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Surgical Jeopardy: What Is...Building Surgical Knowledge at SBUMC?


On January 15, Stony Brook University Medical Center surgical residents (surgeons in training) and attending surgeons faced off in "Surgical Jeopardy," a game modeled in format after the popular TV show and in content by a game created by the American College of Surgeons (ACS) to test and increase surgeons' knowledge. Be it questions on "All the World’s a Stage" (Tumor Staging), "Tons of Fun" (Bariatric Surgery), or "Odds and Ends" (Colorectal Surgery), the competition was intense. The team of attending surgeons won the game in a close match.

Surgical Jeopardy
Stony Brook University Medical Center attending surgeons (first team: left to right) Drs. William Reed (General Surgery), Joseph Sorrento (General Surgery), and Marc Shapiro (General Surgery & Trauma) were victorious in the Final Jeopardy round during the first SBUMC "Surgical Jeopardy."
"Our Jeopardy game and format encourages fun in studying and highlights the importance of surgical knowledge," says Todd K. Rosengart, M.D., Interim Chair of Surgery and Chief of Cardiothoracic Surgery at SBUMC, who created the game/questions and acted as host.

In total, five teams competed. In "round one," three teams of residents played against each other for a spot in Final Jeopardy. The winning resident team was then pitted against an "all-star" team (residents selected based on their board scores) and the surgical attending team (full-time faculty/surgeons).

Stony Brook attending surgeons Drs. William Reed (General Surgery), Joseph Sorrento (General Surgery), and Marc Shapiro (General Surgery & Trauma) were victorious in the Final Jeopardy round. The team decided to donate their prize – a free trip to a professional surgical meeting – to the winning resident team.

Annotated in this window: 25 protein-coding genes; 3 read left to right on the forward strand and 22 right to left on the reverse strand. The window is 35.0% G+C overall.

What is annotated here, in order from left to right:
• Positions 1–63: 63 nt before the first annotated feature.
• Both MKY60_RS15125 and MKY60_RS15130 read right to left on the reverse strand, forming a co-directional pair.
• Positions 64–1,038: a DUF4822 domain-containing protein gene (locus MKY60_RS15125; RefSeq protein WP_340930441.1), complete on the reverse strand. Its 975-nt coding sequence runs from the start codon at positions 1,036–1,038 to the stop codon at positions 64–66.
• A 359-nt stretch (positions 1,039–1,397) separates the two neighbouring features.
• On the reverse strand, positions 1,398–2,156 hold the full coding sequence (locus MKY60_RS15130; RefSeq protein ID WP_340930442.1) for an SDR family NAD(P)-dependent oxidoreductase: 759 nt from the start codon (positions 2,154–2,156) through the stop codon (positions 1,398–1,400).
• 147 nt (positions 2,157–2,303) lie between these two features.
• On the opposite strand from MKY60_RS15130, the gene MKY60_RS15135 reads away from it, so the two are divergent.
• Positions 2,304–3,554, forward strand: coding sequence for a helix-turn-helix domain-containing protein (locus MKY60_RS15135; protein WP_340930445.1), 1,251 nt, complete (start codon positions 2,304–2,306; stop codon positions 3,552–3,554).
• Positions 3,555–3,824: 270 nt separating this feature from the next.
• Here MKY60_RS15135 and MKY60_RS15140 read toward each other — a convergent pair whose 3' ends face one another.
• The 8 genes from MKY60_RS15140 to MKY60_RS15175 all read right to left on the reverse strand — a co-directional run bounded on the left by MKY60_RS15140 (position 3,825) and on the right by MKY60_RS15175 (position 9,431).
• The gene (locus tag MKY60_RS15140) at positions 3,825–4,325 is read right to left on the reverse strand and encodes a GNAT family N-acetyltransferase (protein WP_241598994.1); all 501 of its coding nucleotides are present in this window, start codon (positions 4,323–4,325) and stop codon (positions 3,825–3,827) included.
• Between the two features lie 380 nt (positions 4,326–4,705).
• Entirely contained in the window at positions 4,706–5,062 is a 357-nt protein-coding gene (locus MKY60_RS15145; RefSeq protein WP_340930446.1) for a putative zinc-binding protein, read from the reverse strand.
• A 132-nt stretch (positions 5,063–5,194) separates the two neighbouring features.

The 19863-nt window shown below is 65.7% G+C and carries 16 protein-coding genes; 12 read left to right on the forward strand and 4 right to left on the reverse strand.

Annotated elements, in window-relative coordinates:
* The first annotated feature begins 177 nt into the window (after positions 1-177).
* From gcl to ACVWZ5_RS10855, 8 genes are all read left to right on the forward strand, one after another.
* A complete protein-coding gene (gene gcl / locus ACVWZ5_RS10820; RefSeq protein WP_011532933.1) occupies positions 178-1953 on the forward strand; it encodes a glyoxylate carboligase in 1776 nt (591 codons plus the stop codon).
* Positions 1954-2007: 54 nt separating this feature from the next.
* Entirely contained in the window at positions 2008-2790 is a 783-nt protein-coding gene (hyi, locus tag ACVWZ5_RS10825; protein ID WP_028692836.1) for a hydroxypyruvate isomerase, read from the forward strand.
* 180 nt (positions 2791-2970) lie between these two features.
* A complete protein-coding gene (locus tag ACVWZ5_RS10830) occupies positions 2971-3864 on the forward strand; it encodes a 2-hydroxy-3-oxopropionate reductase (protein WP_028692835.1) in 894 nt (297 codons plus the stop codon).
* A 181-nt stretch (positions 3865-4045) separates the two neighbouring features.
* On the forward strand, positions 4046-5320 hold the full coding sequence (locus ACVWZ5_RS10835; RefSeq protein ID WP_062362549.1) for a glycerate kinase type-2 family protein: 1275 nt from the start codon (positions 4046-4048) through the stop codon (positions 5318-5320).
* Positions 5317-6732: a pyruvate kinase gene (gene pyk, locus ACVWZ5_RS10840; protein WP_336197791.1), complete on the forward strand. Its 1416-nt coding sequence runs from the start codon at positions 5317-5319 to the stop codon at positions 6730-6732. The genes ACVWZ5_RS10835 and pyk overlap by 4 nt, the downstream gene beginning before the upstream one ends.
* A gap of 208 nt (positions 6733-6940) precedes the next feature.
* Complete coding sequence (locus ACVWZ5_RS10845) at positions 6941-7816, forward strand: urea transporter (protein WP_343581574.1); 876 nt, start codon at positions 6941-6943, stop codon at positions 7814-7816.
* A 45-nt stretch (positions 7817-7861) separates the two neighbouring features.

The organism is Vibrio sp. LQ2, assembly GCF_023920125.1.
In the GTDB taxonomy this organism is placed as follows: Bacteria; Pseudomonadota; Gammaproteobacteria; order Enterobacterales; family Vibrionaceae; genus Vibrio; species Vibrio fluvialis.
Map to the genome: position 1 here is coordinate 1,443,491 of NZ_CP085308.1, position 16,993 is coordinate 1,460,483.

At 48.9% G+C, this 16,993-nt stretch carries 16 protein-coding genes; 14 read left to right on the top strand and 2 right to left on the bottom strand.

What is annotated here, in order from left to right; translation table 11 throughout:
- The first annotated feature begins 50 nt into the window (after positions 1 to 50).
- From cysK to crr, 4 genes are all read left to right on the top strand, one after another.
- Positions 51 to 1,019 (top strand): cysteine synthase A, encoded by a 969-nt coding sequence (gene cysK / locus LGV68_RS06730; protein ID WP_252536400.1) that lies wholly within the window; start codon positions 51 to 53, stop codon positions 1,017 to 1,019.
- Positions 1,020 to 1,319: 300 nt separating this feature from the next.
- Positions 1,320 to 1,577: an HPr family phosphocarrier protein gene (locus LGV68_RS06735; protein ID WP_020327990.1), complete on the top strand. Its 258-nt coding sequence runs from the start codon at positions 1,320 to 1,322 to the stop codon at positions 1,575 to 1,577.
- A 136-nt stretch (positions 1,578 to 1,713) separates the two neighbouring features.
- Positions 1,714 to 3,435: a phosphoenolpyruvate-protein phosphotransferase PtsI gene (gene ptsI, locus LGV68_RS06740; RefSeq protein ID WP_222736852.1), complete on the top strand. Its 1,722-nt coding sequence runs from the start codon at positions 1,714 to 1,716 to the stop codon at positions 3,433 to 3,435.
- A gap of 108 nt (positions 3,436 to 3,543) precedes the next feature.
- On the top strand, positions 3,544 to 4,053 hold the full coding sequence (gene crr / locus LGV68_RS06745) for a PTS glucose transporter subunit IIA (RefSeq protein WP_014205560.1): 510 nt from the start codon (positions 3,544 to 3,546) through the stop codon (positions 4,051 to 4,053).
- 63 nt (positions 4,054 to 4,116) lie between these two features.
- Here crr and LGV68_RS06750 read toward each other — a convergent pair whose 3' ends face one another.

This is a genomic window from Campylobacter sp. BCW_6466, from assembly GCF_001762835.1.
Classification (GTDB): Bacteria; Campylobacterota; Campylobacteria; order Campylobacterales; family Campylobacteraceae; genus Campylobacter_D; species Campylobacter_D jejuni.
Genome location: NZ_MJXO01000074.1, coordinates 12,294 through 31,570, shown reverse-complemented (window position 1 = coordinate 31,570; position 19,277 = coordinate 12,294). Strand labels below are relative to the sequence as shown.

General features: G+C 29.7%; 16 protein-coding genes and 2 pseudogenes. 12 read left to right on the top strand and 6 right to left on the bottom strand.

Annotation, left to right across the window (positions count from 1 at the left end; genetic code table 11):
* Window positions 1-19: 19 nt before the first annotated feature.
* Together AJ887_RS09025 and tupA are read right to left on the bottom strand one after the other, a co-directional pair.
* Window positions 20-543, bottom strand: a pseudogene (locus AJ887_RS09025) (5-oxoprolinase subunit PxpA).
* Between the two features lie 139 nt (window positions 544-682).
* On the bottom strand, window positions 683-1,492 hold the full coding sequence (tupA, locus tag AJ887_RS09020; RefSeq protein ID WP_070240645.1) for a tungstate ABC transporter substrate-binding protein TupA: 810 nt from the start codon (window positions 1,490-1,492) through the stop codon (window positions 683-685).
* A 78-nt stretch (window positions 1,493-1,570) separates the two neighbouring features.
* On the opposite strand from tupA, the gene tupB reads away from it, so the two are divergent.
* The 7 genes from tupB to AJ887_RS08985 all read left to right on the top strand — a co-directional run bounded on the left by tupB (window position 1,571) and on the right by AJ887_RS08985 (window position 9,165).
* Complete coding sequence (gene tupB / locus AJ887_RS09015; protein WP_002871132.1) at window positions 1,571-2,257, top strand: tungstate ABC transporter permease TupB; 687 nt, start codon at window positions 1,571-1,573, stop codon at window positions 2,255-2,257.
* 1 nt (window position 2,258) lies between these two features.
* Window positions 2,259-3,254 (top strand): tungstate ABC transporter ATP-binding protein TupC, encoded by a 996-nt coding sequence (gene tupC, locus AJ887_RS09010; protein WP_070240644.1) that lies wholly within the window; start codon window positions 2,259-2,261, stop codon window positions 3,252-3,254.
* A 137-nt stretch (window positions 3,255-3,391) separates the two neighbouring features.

Surgery remains one of the first, and often most crucial steps in medicine, whether treating heart disease, cancer or other conditions. In an age where technical advancements such as computer graphics, robotics and imaging are constantly improving surgical techniques, knowledge is paramount for performing surgery.

The ACS has held Surgical Jeopardy at its Annual Clinical Congress for five plus years. The game tests general and specialty surgery knowledge of residents around the country and has been a huge success. In 2008, 24 resident teams challenged each other at the annual meeting. Nine ACS chapters now include Jeopardy as part of their annual continuing education meetings. Established in 1971, the Stony Brook University School of Medicine includes 25 academic departments centered on education, training, and advancing scientific research. The primary mission of the School is to educate caring and skilled physicians well-prepared to enter graduate and specialty training programs. The school’s graduate and specialty training programs are designed to educate medical specialists and investigators in the biomedical and clinical sciences to be well-prepared to advance the frontiers of research, clinical practice and education.
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